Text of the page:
To many urban planners, the "mixed-use" development project is a kind of Holy Grail, a development that combines residential units with commercial space into one seamless project where people can both live and work. Although other ideas are also important to planners seeking to create urban-style places — specifically, higher-density housing and development oriented around transit stops – the mixed-use concept often seems the most compelling.

But as the New Urbanists have been arguing since the 1980s, it is often the planners themselves who are the biggest obstacles to mixed-use projects. In many communities, developers could not build a mixed-use project even if they wanted to because the local development code won’t permit it. Advocates of mixed-use development have often called on cities to simply throw out their old zoning codes and start from scratch.

Fifteen years after California planners first watched Andres Duany throw the codebook in the wastebasket as part of his stump speech for New Urbanism, things have begun to change. Increasingly, real estate developers and financiers in California are interested in building mixed-use projects. So the codebook has begun to catch up. In some California communities, we are seeing not just one mixed-use zoning in the codebook but several – each designed for a different kind of community setting.

Of course, the very term "mixed use" suggests a concept that is the exception rather than the rule. It’s an artifact of the original concept of zoning, which sought to segregate different types of activities rather than combine them. The main purpose of zoning regulations was to protect residences from the effects of "incompatible" land uses, especially industrial activities, but also commercial activities. The idea of "mixing" uses suggests that uses are separate to begin with and can be integrated only in special circumstances.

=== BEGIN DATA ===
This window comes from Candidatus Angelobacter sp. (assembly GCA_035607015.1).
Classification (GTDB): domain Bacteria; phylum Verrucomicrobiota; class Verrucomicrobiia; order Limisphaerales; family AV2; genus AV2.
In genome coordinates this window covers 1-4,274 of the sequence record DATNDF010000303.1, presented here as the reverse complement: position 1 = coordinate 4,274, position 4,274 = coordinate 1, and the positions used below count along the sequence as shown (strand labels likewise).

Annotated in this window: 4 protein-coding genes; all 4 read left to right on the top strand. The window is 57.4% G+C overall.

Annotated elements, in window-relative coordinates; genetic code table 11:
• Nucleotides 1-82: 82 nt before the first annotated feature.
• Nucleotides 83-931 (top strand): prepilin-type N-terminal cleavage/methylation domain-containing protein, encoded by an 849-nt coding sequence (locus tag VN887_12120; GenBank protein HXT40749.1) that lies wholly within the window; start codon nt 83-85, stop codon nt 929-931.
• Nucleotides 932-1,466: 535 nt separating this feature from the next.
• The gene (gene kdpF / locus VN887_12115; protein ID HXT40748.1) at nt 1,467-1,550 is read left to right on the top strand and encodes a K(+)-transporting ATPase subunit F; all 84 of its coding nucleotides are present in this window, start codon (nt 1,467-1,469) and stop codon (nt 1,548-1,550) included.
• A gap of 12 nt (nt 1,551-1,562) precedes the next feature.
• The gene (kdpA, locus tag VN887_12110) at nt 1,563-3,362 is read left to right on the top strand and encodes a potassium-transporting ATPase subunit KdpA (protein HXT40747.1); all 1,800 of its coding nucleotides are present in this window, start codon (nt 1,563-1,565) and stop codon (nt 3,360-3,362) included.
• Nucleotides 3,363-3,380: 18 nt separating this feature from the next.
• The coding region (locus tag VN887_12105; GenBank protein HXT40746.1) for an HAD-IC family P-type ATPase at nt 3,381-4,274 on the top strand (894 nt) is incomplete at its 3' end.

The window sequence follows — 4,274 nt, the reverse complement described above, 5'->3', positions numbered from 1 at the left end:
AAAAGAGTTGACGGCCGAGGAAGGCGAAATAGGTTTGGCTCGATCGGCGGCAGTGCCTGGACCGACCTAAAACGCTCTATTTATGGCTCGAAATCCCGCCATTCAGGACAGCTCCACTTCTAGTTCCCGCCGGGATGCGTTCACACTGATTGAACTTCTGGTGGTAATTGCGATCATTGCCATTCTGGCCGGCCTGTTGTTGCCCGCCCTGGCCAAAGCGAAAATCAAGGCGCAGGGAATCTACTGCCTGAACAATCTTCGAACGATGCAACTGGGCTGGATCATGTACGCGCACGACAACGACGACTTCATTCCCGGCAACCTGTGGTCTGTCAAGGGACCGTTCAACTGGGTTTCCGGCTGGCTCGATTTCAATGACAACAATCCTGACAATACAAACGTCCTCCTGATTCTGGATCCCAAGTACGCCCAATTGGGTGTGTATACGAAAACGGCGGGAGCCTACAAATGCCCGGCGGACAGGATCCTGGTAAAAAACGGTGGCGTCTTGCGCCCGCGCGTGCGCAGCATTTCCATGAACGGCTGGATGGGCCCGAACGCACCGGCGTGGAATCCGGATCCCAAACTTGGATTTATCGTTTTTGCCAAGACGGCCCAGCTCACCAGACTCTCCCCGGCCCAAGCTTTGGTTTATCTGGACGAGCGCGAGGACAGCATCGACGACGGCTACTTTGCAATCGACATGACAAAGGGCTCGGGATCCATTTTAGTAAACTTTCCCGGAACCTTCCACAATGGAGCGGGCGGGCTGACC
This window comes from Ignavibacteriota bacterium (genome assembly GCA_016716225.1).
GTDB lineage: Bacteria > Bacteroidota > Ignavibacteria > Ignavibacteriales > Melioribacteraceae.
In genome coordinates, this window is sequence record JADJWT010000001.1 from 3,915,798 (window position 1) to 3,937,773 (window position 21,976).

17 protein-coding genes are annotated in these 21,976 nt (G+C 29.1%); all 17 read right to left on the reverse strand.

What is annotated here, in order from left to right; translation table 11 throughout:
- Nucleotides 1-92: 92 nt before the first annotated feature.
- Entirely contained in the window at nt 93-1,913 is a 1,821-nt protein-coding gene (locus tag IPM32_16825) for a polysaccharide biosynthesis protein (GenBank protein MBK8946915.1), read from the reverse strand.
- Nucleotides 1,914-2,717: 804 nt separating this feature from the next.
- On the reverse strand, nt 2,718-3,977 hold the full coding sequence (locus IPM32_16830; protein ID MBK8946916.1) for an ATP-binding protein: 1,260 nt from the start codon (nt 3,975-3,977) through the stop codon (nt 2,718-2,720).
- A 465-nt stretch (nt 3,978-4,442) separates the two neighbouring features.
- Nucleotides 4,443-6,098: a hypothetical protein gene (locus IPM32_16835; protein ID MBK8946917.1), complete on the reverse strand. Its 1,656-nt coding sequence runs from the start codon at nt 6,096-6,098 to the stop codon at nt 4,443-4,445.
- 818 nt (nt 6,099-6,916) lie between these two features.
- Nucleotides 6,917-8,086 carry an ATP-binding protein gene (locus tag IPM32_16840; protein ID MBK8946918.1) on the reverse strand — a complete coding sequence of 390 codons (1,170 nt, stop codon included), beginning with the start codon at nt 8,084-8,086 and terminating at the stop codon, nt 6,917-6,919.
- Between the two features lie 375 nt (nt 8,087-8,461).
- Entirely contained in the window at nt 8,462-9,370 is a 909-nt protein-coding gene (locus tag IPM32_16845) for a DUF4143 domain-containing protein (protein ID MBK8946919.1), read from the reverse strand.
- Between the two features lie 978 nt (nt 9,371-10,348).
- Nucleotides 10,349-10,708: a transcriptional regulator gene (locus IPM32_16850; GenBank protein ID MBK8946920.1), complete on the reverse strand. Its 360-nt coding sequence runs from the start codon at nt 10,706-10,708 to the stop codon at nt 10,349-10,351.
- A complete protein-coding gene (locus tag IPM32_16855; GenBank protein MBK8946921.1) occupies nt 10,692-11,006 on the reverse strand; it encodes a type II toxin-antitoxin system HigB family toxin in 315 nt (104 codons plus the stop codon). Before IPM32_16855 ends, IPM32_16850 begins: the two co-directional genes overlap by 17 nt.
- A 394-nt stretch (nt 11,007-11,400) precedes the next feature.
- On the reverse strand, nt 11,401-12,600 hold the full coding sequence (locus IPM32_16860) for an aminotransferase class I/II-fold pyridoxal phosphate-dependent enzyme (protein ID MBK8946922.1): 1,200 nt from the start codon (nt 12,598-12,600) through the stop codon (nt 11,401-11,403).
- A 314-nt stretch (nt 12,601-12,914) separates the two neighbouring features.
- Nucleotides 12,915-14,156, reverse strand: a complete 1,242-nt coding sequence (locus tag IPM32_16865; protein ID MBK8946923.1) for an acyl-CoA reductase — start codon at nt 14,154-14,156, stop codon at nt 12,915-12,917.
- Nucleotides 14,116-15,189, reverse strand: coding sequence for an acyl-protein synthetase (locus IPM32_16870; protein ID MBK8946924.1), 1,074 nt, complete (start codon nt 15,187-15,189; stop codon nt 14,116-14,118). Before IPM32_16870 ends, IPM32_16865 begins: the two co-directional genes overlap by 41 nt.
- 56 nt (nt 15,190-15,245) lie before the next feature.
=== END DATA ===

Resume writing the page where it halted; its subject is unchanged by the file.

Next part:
Given the overarching bias of the entire zoning system for a segregation of uses, it is not surprising that the mixed use concept tends to be ghettoized primarily in older downtowns. In such settings, it is a matter of practical reality: The zoning code has little choice but to follow the development patterns that existed prior to its passage. Downtown mixed-use zones also hold the potential to free up old buildings that would otherwise have a hard time finding tenants. For example, the upper floors of older retail buildings that might have been used for offices long ago nowadays might get converted to residential hotels, apartments or lofts.

Far more interesting, however, is the application of mixed-use zoning in older suburban settings outside of downtowns. These areas range widely in their character – from ‘20s streetcar neighborhoods to ‘80s industrial parks – but they all have one thing in common: As communities run out of land, these areas are viewed as locations where more housing can be built.

The Magnolia Avenue corridor in Riverside is a good example. This older strip, which stretches from downtown Riverside westward through the city, is the main focus of the city’s current general plan revision. Paralleling the 91 freeway, Magnolia is Riverside’s once-proud main arterial, and it is still the most heavily used bus corridor in all of Riverside County. Now that it is almost built out, Riverside is looking to redesignate older sites for newer uses, and most of the sites in play lie along Magnolia. Some of the property – such as the land at the western mouth of the city, adjacent to Norco – will be redesignated for industrial development. But most of the sites will be redesignated either for residential or for mixed use with a residential component.